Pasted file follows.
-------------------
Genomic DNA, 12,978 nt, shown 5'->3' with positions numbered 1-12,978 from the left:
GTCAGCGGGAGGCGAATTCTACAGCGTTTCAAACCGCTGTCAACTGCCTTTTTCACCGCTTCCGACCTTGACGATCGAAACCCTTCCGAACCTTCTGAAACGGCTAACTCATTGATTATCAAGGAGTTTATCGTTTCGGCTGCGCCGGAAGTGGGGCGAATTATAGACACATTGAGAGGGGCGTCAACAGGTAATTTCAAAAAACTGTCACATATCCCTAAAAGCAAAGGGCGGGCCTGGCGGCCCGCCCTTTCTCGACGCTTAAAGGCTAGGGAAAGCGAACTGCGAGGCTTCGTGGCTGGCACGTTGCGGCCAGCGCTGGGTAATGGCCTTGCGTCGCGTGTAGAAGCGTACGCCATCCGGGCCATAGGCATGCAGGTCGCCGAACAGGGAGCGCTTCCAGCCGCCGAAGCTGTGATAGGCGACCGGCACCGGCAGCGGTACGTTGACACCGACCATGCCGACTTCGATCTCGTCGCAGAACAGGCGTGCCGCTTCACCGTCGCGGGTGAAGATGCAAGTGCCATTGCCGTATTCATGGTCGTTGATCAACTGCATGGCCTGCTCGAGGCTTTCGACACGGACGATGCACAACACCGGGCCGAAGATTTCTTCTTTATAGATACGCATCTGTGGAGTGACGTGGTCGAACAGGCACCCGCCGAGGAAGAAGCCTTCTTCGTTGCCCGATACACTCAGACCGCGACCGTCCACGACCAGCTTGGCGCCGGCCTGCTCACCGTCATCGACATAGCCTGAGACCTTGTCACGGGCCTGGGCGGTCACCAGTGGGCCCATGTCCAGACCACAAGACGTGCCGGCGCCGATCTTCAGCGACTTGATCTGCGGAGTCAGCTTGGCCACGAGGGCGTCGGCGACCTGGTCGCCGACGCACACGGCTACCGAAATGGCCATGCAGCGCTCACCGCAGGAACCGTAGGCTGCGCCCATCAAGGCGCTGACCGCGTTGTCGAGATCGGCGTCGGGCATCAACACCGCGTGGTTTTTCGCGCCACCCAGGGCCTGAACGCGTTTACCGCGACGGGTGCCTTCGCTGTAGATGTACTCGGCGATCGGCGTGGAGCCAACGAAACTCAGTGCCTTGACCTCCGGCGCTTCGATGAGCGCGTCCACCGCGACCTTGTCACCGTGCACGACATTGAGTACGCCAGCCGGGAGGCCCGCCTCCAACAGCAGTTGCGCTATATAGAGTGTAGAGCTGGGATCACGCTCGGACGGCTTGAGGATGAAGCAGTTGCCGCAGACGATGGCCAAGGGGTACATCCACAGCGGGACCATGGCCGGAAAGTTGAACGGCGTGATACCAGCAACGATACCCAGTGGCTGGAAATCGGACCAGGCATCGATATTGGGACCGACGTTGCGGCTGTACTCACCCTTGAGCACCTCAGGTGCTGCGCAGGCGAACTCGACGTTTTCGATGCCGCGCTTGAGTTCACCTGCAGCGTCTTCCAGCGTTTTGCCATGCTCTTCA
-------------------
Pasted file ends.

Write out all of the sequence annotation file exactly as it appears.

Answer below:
Genomic DNA, 12,978 nt, shown 5'->3' with positions numbered 1-12,978 from the left:
GTCAGCGGGAGGCGAATTCTACAGCGTTTCAAACCGCTGTCAACTGCCTTTTTCACCGCTTCCGACCTTGACGATCGAAACCCTTCCGAACCTTCTGAAACGGCTAACTCATTGATTATCAAGGAGTTTATCGTTTCGGCTGCGCCGGAAGTGGGGCGAATTATAGACACATTGAGAGGGGCGTCAACAGGTAATTTCAAAAAACTGTCACATATCCCTAAAAGCAAAGGGCGGGCCTGGCGGCCCGCCCTTTCTCGACGCTTAAAGGCTAGGGAAAGCGAACTGCGAGGCTTCGTGGCTGGCACGTTGCGGCCAGCGCTGGGTAATGGCCTTGCGTCGCGTGTAGAAGCGTACGCCATCCGGGCCATAGGCATGCAGGTCGCCGAACAGGGAGCGCTTCCAGCCGCCGAAGCTGTGATAGGCGACCGGCACCGGCAGCGGTACGTTGACACCGACCATGCCGACTTCGATCTCGTCGCAGAACAGGCGTGCCGCTTCACCGTCGCGGGTGAAGATGCAAGTGCCATTGCCGTATTCATGGTCGTTGATCAACTGCATGGCCTGCTCGAGGCTTTCGACACGGACGATGCACAACACCGGGCCGAAGATTTCTTCTTTATAGATACGCATCTGTGGAGTGACGTGGTCGAACAGGCACCCGCCGAGGAAGAAGCCTTCTTCGTTGCCCGATACACTCAGACCGCGACCGTCCACGACCAGCTTGGCGCCGGCCTGCTCACCGTCATCGACATAGCCTGAGACCTTGTCACGGGCCTGGGCGGTCACCAGTGGGCCCATGTCCAGACCACAAGACGTGCCGGCGCCGATCTTCAGCGACTTGATCTGCGGAGTCAGCTTGGCCACGAGGGCGTCGGCGACCTGGTCGCCGACGCACACGGCTACCGAAATGGCCATGCAGCGCTCACCGCAGGAACCGTAGGCTGCGCCCATCAAGGCGCTGACCGCGTTGTCGAGATCGGCGTCGGGCATCAACACCGCGTGGTTTTTCGCGCCACCCAGGGCCTGAACGCGTTTACCGCGACGGGTGCCTTCGCTGTAGATGTACTCGGCGATCGGCGTGGAGCCAACGAAACTCAGTGCCTTGACCTCCGGCGCTTCGATGAGCGCGTCCACCGCGACCTTGTCACCGTGCACGACATTGAGTACGCCAGCCGGGAGGCCCGCCTCCAACAGCAGTTGCGCTATATAGAGTGTAGAGCTGGGATCACGCTCGGACGGCTTGAGGATGAAGCAGTTGCCGCAGACGATGGCCAAGGGGTACATCCACAGCGGGACCATGGCCGGAAAGTTGAACGGCGTGATACCAGCAACGATACCCAGTGGCTGGAAATCGGACCAGGCATCGATATTGGGACCGACGTTGCGGCTGTACTCACCCTTGAGCACCTCAGGTGCTGCGCAGGCGAACTCGACGTTTTCGATGCCGCGCTTGAGTTCACCTGCAGCGTCTTCCAGCGTTTTGCCATGCTCTTCA